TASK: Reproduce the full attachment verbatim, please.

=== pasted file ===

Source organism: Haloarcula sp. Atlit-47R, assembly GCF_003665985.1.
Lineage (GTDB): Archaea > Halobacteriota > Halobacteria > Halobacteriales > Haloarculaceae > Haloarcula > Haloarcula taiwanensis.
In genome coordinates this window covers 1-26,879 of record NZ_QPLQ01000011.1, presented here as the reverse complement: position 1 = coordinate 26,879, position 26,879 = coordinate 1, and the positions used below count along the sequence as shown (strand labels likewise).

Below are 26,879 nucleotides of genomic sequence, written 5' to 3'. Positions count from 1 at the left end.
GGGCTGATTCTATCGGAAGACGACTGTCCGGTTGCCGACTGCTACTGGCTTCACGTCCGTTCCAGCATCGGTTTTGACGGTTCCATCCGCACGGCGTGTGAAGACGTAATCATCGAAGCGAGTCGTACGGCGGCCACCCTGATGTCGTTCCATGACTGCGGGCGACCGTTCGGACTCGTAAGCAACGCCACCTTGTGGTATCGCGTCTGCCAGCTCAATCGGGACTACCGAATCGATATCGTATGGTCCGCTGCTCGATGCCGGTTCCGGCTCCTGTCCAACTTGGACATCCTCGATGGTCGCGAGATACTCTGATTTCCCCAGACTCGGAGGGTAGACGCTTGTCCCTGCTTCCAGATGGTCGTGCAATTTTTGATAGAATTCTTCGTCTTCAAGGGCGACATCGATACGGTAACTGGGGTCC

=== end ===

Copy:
Source organism: Haloarcula sp. Atlit-47R, assembly GCF_003665985.1.
Lineage (GTDB): Archaea > Halobacteriota > Halobacteria > Halobacteriales > Haloarculaceae > Haloarcula > Haloarcula taiwanensis.
In genome coordinates this window covers 1-26,879 of record NZ_QPLQ01000011.1, presented here as the reverse complement: position 1 = coordinate 26,879, position 26,879 = coordinate 1, and the positions used below count along the sequence as shown (strand labels likewise).

Below are 26,879 nucleotides of genomic sequence, written 5' to 3'. Positions count from 1 at the left end.
GGGCTGATTCTATCGGAAGACGACTGTCCGGTTGCCGACTGCTACTGGCTTCACGTCCGTTCCAGCATCGGTTTTGACGGTTCCATCCGCACGGCGTGTGAAGACGTAATCATCGAAGCGAGTCGTACGGCGGCCACCCTGATGTCGTTCCATGACTGCGGGCGACCGTTCGGACTCGTAAGCAACGCCACCTTGTGGTATCGCGTCTGCCAGCTCAATCGGGACTACCGAATCGATATCGTATGGTCCGCTGCTCGATGCCGGTTCCGGCTCCTGTCCAACTTGGACATCCTCGATGGTCGCGAGATACTCTGATTTCCCCAGACTCGGAGGGTAGACGCTTGTCCCTGCTTCCAGATGGTCGTGCAATTTTTGATAGAATTCTTCGTCTTCAAGGGCGACATCGATACGGTAACTGGGGTCC